Zagreb Wants Its Stones Money Back

The man charged with sorting out the financial mess at Zagreb Concert Management (KDZ) is prepared to take legal action to recover the euro 100,000 the company paid the now bankrupt Rock & More as a commission on a canceled Rolling Stones show.

The publicly funded company made the payment April 14th, about a month before the act’s July 5, 2006, show at the city’s Maksimir Stadium was pulled to allow Keith Richards to recover from head injuries he received after falling out of a tree on vacation in Fiji.

Rock & More Veranstaltungs Gm, which would have overseen the Zagreb show, tanked in Vienna bankruptcy court in December, although Heimo Hanserl and Wolfgang Klinger are now operating a new company called Rock & More Beteilegunts.

Dr. Susi Pariasek of Pariasek Holper, the bankruptcy lawyer who’s sorting out Rock & More Veranstaltungs Gm’s affairs, hasn’t yet determined how much the company owes.

Klinger is on record saying euro 1.5 million of it is down to money the company is owed by promoters in Croatia and Bulgaria.

Davor Zagar, who was brought in at the beginning of February to sort out the mess left by former KDZ chief Sasa Britvic, said retrieving the euro 100,000 is made more difficult by the fact it was paid to a company in Liechtenstein that says it’s holding on to it for a Zagreb Rolling Stones show slotted for July 9 this year. But Stones agent John Giddings of London’s Solo Agency said the act has yet to decide if it will tour in 2007.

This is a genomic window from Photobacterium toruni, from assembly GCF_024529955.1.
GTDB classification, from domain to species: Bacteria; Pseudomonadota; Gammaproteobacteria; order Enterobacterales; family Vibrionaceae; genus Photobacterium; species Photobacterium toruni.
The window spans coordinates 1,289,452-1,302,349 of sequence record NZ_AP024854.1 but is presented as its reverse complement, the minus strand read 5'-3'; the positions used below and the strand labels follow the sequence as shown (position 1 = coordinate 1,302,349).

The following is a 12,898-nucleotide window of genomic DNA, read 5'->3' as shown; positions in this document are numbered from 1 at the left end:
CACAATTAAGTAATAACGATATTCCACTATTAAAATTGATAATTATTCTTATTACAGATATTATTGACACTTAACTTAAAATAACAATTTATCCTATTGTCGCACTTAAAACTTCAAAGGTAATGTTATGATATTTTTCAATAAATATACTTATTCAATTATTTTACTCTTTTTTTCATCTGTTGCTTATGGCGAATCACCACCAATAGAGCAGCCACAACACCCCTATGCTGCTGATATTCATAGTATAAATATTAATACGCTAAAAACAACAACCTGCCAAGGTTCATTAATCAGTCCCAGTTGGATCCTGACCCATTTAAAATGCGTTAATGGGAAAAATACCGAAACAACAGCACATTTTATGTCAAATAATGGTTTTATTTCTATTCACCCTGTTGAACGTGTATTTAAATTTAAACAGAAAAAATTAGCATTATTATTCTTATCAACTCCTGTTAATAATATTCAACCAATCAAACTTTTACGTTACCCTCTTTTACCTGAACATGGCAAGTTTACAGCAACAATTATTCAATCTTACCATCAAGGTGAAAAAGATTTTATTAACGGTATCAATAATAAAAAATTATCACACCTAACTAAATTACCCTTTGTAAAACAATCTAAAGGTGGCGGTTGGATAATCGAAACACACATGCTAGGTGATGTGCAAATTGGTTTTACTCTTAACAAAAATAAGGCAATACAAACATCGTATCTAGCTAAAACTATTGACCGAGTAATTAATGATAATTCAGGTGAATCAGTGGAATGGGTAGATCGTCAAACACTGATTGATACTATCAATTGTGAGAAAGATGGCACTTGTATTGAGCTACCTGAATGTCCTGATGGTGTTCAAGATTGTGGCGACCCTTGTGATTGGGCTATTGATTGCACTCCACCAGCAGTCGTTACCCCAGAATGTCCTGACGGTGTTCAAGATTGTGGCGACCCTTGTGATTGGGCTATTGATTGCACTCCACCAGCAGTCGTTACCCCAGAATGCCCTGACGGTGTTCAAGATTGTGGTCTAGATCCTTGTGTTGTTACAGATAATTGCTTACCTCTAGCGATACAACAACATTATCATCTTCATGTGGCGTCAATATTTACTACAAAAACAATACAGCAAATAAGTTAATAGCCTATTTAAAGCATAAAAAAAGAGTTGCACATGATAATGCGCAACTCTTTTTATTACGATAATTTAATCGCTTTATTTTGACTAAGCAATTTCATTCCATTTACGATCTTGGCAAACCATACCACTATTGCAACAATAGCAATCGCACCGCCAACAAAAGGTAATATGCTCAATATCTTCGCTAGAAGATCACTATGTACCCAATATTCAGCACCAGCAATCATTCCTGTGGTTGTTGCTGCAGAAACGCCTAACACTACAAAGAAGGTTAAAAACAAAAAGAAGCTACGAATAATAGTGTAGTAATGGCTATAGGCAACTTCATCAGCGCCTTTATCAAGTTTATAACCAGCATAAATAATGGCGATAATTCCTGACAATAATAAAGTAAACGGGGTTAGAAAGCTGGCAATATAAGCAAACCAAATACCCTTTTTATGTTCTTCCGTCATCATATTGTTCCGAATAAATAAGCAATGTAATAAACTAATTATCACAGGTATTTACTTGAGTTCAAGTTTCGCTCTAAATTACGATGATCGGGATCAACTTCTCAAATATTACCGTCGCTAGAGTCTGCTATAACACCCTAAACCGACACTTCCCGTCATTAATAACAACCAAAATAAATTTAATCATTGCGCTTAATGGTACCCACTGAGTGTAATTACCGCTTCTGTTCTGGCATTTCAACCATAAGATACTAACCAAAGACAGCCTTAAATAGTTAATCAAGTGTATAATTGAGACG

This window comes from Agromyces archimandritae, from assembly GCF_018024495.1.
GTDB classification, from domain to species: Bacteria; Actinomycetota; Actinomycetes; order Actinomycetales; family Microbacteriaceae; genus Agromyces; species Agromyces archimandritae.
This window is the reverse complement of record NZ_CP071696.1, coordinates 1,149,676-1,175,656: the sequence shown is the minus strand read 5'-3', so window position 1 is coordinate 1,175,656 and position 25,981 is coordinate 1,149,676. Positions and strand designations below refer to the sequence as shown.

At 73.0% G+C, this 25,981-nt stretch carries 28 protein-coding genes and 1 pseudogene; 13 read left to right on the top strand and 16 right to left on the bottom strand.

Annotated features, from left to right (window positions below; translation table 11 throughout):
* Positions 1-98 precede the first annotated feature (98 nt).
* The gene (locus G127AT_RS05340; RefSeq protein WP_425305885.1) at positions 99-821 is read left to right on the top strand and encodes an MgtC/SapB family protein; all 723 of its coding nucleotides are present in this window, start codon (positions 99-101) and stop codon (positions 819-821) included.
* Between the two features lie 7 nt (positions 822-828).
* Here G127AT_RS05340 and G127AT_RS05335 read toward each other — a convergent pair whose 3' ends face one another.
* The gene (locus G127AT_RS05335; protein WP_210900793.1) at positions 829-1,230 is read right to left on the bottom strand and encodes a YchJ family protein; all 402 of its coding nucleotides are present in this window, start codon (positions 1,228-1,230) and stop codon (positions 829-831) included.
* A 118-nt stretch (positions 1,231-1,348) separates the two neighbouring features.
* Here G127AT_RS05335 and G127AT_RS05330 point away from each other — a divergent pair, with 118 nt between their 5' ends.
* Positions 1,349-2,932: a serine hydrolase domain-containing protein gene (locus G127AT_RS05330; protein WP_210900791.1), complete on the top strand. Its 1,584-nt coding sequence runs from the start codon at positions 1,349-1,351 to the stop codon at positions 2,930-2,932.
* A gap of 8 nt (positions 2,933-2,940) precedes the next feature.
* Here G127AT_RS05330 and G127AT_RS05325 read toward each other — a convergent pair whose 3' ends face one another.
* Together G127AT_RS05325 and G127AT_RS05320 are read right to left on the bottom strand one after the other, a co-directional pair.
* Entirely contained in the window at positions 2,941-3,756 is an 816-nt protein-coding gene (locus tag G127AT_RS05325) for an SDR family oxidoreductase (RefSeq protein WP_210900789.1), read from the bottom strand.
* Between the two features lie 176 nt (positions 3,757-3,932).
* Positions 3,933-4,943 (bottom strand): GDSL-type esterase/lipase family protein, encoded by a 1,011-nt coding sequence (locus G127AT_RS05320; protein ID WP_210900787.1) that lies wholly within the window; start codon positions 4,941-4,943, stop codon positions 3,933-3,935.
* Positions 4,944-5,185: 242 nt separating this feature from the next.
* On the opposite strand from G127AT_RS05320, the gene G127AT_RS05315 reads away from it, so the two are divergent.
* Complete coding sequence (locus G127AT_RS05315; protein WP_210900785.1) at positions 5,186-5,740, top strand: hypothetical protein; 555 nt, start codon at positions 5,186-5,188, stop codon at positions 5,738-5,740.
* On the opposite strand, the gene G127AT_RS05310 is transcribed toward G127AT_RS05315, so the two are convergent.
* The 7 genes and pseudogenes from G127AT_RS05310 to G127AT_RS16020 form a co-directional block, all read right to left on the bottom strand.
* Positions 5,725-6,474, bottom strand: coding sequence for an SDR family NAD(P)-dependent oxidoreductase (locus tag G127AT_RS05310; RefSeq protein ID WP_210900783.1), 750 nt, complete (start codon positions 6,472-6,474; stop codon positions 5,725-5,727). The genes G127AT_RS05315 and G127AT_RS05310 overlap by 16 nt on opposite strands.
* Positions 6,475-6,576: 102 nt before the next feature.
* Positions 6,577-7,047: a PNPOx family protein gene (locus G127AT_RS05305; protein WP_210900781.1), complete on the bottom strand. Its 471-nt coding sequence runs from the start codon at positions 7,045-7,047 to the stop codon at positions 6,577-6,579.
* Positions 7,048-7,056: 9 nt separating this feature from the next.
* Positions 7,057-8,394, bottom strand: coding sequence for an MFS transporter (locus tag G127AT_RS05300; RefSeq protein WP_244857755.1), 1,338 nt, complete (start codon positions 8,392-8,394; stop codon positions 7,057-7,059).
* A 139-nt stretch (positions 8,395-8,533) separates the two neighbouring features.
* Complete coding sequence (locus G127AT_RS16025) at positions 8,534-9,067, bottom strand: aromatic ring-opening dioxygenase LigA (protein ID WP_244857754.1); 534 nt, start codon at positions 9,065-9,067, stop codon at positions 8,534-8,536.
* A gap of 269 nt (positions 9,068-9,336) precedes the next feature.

Pollstar calls to the Liechtenstein company, Befra Finanz Und Beratungskontor AG, were answered by someone calling himself Zeljko Zlatko who flatly refused to discuss the matter unless he could do so in writing.

calls to the Liechtenstein company, Befra Finanz Und Beratungskontor AG, were answered by someone calling himself Zeljko Zlatko who flatly refused to discuss the matter unless he could do so in writing.

However, e-mails sent to the address on the company letterhead and to another address were not returned.

Britvic looks to have made a last-ditch effort to save his job, which he lost January 31st, when he started threatening that KDZ would take legal action to recover the money, but he kept getting stonewalled.

It’s the second time a Balkan promoter has tried to claw back fees paid to Rock & More for one of last year’s canceled Stones shows. Maxa Catovic of the Belgrade-based Komuna is chasing euro 200,000 commission he paid for a Belgrade show originally slotted for July 7, 2006.

Catovic originally made his euro 200,000 payment to secure a Stones show in August 2003, which had to be canceled because of the security clampdown following the March 2003 assassination of Serbian prime minister Zoran Djindjic.

He said Rock & More hung on to it until the act could schedule another Belgrade show, which wasn’t for three years. When that was also canceled he asked for the money to be returned, but the Vienna bankruptcy court declared the company "Insolvenzdatei" before he had any success.